Friday, May 11, 2007

Window on Eurasia: Estonia’s Actions Unite Russians -- Around Soviet Values

Paul Goble

Vienna, May 11 – Estonia’s dismantling of the Soviet war memorial in the center of Tallinn in advance of the commemoration of Victory Day on May 9th has united Russians not as a new political nation as some had hoped but rather around Soviet-era values and expectations, according to a leading Russian analyst
Russians overwhelmingly and across all social, economic and political groups, according to polls, indicated that they have been paying close attention to what was going on in Estonia and have very definite opinions about what it means for Russia and Russians (
Indeed, several Russian commentators have suggested that Estonia’s actions and the support Tallinn has garnered among Western governments have had the unintended consequence of promoting national unity among the population of the Russian Federation (see, for example, L. Byzov’s article at, May 7).
Indeed, Byzov wrote, “just as was the case with [President Vladimir] Putin’s speech in Munich, world public opinion, which has been more on the side of Estonia than on the side of Russia,” either has “no importance” or, “the sharper it is, the more it will generate support for [the Kremlin] among Russians.”
But Vadim Shteppa has suggested that it is important to understand the basis of this unity because it reflects not the rise of a new and politically defined Russian nation but rather a continuing confusion between Russian and Soviet the reinforcement of Soviet-era values (
The reasons for this development have deep roots in Russian history, the Russian commentator suggests. In almost all cases, he notes, “any nation as a subject of history begins with civil self-organization and self-administration,” characteristics that were typical of Novgorod the Great in medieval times.
“But,” he continues, “’the Russian Athens’ was defeated by ‘the third Rome’ in which free citizens were transformed into ‘subjects of the state.’ If in Europe after the destruction of the Roman empire arose new nations, then in Russia, this ‘third Rome’ tradition continues even now” and has been reinforced by recent events.
As in the past, so today, “the powers-that-be are very much afraid that the Russians will transform themselves into a nation and perhaps not just one and will become an independent subject of history” rather than an object under the control of those at the top of the political system.
Consequently, Russia’s rulers have an interest in exploiting any event -- and especially those like the Estonian actions and the Victory Day commemorations -- to ensure that “there will not be any independent political nation” but instead a “Soviet-people” population prepared to do what the Kremlin wants.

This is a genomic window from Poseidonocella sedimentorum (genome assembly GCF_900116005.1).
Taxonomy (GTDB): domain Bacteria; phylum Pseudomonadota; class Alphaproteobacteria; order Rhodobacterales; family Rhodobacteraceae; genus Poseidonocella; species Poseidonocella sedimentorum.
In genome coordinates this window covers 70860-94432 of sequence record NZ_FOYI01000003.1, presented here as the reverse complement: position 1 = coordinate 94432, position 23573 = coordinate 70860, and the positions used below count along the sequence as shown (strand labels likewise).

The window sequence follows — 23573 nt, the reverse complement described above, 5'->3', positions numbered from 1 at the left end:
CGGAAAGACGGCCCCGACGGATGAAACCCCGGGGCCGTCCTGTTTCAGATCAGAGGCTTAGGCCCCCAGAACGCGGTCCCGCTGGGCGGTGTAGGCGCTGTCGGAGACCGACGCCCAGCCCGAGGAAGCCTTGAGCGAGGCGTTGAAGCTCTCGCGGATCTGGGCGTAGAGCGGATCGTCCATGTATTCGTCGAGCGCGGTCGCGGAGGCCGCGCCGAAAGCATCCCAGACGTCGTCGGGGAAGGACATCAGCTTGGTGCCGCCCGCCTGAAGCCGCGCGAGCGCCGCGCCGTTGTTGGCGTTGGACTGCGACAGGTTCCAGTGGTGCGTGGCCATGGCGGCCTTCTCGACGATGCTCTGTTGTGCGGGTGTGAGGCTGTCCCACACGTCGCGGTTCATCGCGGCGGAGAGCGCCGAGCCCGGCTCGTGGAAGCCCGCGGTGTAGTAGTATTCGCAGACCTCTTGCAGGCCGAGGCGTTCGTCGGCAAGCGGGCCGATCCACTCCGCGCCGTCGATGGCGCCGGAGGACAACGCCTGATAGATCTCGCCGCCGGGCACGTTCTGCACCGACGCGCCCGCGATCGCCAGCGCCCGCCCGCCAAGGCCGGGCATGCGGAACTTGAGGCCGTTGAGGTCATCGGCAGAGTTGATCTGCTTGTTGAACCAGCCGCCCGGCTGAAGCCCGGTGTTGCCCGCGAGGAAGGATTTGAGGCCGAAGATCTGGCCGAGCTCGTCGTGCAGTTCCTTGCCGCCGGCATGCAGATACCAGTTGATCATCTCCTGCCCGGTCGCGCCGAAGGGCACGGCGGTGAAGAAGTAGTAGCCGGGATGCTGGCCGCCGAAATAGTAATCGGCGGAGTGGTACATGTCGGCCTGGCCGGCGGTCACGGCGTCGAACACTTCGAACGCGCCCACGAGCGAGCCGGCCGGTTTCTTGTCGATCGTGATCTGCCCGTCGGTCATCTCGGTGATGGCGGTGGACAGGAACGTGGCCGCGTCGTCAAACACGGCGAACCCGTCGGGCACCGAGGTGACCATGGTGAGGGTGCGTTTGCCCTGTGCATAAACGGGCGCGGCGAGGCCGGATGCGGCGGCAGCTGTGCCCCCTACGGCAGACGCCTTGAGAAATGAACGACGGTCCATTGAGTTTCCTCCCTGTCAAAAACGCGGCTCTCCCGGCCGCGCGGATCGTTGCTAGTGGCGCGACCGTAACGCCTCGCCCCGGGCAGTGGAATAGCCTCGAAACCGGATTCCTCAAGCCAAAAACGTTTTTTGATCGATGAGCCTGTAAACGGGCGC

“’The Soviet people,’” Shteppa notes, “were forced to defend a Marxist state” because “the Bolsheviks … built a Leviathan based on camps and collective farms” and they evaluated every nation positively “only to the degree that it served” the Communist Party.”
Thus, throughout most of Russian history but not the history of other nations, the people have been made to serve the state rather than the state the people. And never has the Kremlin’s effort to maintain this situation been more transparently obvious than in the way it now marks Victory Day and reacts to Estonian actions.
“Only in Russia,” Shteppa writes, “is Victory Day treated not as an occasion for reconciliation but just the reverse – [as an occasion] for standing up against the surrounding world [and issuing] threats against those countries which are brave enough to re-evaluate the role of Soviet ‘liberators.’”
In the West, days marking victories in either international or civil wars typically have been the occasion for the formation of a new national unity. And Shteppa offers the case of Spain in the 1970s as an example of the ways in which such reconciliation can open the way to a new nation and new freedoms.
“But in Russia, unfortunately,” the commentator says, the dominant political players see themselves and their country as “’legal successors’” to the USSR and consequently view “any pan-national reconciliation” as their prelude to their own “political death.”
And because that is so, “the cult of ‘Victory’ firmly rivets ‘the Russian’ to ‘the Soviet’” and thereby pushes off into the future the national reconciliation that would allow Russians to stop viewing other countries as enemies and to start thinking of themselves not as objects of the state but as subjects of their own history.

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